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One Amino Acid Can Be Enough

You know, we’re all mutants. No, not just those of us reading (or writing!) this web site, I mean all of us. We all have regions of our genome that are highly variable, of course – the sequences (often based on number of repeat markers) that are used in forensic DNA analysis or the mitochondrial regions used in paternity tests, for example – but we also have variations in all sorts of common DNA sequences as well. Single-nucleotide polymorphisms are everywhere, and if you sequence at enough depth you’ll find plenty of them. Most of these are silent, down in the difference-that-apparently-makes-no-difference category. But some of them aren’t.

Here’s an example of the latter: there’s a human developmental disorder called Floating-Harbor Syndrome (FHS) that leads to a number of phenotypic changes – facial abnormalities such as a small chin, large nose, deep-set eyes, along with general growth effects, language problems, high-pitched voice and others. It’s been traced back to a protein called SRCAP, which is involved in remodeling chromatin during gene expression. Various truncating mutations in that gene have been associated with FHS, and this new paper goes even further into the details.

An important function of SRCAP (and its partners in its chromatin remodeling complex) is to change histone interactions: the common H2A-H2B dimer is switched over to the H2A.Z-H2B dimer. That’s a rendering at right (via Wikipedia) of  DNA wound around H2A.Z, and gives you a picture of how this works. There’s an awful lot of that sort of thing going on during gene expression, and it’s safe to say that we don’t understand enough of the details, what with the genome being the size it is, and being wound and packaged at the level of complexity it is. There’s plenty of protein machinery dedicated to winding and unwinding particular regions to make them accessible (or inaccessible) for transcription, and this cannot be anything other than ferociously complex.  Consider the number of signals that can lead to differential gene expression under reasonable normal conditions in the cells of an adult organism (such as that oxygen-sensing system whose discovery just won the Nobel, for one), and then think of what must be going on during a complex organism’s development and embryogenesis. It’s pretty terrifying: at one end you have genes whose expression is flipping on and off constantly every hour of the day, and at the other you have particular combinations of genes that are critically important to be expressed just so at Day X and Day Y of embryo development and then must never be switched on in that way again after that time is done.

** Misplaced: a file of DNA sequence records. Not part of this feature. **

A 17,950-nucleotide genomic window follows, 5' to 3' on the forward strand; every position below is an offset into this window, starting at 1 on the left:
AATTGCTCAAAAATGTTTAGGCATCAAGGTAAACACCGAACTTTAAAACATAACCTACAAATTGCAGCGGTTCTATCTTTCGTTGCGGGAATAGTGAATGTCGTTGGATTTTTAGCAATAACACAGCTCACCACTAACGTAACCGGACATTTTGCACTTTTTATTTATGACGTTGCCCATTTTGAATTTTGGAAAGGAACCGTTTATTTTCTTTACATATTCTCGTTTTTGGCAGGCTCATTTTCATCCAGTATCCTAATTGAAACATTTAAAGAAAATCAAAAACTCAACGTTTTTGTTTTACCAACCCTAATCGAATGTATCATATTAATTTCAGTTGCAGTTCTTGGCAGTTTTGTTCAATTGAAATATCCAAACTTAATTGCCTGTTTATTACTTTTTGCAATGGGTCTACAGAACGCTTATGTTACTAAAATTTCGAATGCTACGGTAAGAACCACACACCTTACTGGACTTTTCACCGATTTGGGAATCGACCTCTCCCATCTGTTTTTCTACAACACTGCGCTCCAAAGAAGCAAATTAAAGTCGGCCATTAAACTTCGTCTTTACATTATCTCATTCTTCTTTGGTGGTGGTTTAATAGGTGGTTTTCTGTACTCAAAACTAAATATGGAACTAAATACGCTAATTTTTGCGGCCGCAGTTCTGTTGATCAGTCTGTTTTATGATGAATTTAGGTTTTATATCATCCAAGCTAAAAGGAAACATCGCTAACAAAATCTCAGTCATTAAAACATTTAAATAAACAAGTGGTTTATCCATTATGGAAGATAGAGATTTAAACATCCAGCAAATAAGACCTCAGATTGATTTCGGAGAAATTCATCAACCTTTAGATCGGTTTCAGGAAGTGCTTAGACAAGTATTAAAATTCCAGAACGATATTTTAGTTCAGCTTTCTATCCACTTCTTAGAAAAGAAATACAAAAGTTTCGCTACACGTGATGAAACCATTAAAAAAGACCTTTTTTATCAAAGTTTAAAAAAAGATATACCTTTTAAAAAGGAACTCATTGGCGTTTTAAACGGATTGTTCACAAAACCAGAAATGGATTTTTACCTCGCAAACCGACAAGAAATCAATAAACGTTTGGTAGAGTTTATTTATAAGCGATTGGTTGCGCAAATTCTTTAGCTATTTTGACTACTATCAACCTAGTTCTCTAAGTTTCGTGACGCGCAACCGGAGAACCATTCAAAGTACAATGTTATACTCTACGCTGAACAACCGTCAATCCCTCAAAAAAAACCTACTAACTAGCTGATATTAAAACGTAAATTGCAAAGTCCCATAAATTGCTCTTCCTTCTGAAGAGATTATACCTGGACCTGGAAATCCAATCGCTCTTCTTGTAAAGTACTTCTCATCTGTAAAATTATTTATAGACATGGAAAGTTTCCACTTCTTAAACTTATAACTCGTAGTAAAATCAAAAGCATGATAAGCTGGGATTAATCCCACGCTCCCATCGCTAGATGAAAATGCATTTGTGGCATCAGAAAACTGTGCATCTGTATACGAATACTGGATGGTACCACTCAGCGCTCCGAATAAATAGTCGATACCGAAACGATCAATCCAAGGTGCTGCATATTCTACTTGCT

The H2A.Z variant of the “classic “H2A histone protein is already known to be important in a number of gene-expression programs. And just to add to the enjoyment, there are two varieties of H2A.Z, namely H2A.Z.1 and H2A.Z.2. These seem to have come about from a gene-duplication event way back when in evolutionary time and (as is customary) there has been some drift between the two since then and our cells seem to have found a way to make use of the two variants. They differ only in three amino acids, and while most of the older literature considers them to be the same thing (all just H2A.Z), it’s becoming clearer that they can have different roles.

And this paper certainly nails that down! In both Xenopus (frog) and human cells, the authors (from Stanford) show that the H2A.Z.1 and 2 subtypes are quite different when it comes to FHS. The effects of SRCAP truncations, for example, appear to come from a deficiency of SRCAP (rather than it exerting a negative effect), and these can be at least partially rescued by supplying more H2A.Z.2. Even further, it appears that this rescue is mediated by just one of the three different amino acid residues: mutating a serine at position 38 to a threonine is enough by itself to show the effect. And that is a pretty conservative change! Threonine has an extra methyl group in the side chain, on the carbon next to the hydroxy, and that’s it. But that’s enough.